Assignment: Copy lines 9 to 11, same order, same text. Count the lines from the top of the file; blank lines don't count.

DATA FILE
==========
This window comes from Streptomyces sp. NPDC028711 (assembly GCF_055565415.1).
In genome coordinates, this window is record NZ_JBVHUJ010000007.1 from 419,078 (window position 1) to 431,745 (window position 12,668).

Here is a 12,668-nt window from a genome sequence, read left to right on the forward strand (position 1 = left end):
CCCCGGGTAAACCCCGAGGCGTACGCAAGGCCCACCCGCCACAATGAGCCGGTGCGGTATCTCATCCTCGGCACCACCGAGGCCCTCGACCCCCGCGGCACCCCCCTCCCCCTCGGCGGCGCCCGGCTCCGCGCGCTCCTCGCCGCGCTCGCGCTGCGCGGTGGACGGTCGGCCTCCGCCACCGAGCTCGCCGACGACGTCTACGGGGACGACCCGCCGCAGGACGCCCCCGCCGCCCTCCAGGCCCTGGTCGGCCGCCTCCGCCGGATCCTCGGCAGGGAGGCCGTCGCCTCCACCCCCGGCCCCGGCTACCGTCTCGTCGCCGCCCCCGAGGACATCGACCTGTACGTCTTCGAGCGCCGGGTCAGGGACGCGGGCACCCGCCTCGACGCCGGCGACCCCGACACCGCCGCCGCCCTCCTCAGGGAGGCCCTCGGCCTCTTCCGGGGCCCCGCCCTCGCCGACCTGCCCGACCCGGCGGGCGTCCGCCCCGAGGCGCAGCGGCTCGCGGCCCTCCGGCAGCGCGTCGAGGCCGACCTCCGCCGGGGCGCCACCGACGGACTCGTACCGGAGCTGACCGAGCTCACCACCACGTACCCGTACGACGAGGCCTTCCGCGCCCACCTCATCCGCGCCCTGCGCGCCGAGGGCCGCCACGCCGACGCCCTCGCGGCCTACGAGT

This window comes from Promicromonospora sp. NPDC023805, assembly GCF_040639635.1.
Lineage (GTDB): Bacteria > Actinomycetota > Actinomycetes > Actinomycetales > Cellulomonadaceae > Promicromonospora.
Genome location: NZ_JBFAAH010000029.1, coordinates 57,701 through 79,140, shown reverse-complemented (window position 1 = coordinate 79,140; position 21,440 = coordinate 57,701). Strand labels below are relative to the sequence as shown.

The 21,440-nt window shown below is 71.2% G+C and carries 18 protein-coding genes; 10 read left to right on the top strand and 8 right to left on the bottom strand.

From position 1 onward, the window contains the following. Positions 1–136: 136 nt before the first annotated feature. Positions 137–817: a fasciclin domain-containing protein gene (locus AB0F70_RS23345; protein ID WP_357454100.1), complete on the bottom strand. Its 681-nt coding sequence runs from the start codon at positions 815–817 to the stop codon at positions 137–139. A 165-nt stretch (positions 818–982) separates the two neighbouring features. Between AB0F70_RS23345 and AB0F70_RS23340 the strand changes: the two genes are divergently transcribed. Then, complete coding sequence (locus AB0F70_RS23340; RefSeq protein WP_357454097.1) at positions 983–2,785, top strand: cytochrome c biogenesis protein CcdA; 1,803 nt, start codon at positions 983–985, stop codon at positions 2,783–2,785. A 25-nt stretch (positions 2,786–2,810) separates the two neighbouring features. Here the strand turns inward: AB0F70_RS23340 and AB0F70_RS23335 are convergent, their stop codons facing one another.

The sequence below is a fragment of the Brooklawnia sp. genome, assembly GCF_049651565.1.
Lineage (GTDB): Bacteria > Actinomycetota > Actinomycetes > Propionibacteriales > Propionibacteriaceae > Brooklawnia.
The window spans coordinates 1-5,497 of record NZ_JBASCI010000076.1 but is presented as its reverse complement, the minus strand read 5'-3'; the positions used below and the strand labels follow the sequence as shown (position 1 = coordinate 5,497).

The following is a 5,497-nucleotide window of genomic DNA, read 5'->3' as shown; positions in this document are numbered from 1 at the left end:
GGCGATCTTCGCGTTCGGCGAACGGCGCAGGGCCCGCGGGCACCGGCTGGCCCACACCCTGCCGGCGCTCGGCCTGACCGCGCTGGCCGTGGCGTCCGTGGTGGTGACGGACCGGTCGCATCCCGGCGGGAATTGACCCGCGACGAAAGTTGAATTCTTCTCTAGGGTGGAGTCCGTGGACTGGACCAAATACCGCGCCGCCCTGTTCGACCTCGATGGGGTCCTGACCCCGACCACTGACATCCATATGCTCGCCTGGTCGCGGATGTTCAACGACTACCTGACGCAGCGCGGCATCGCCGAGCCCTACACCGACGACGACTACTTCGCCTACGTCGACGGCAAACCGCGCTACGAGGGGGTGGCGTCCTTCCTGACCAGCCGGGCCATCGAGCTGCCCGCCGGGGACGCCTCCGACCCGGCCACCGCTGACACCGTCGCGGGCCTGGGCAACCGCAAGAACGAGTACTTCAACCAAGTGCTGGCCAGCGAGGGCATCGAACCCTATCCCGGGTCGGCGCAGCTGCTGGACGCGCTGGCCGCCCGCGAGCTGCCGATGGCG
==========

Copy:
From position 1 onward, the window contains the following. Positions 1–136: 136 nt before the first annotated feature. Positions 137–817: a fasciclin domain-containing protein gene (locus AB0F70_RS23345; protein ID WP_357454100.1), complete on the bottom strand. Its 681-nt coding sequence runs from the start codon at positions 815–817 to the stop codon at positions 137–139. A 165-nt stretch (positions 818–982) separates the two neighbouring features. Between AB0F70_RS23345 and AB0F70_RS23340 the strand changes: the two genes are divergently transcribed. Then, complete coding sequence (locus AB0F70_RS23340; RefSeq protein WP_357454097.1) at positions 983–2,785, top strand: cytochrome c biogenesis protein CcdA; 1,803 nt, start codon at positions 983–985, stop codon at positions 2,783–2,785. A 25-nt stretch (positions 2,786–2,810) separates the two neighbouring features. Here the strand turns inward: AB0F70_RS23340 and AB0F70_RS23335 are convergent, their stop codons facing one another.

The sequence below is a fragment of the Brooklawnia sp. genome, assembly GCF_049651565.1.
Lineage (GTDB): Bacteria > Actinomycetota > Actinomycetes > Propionibacteriales > Propionibacteriaceae > Brooklawnia.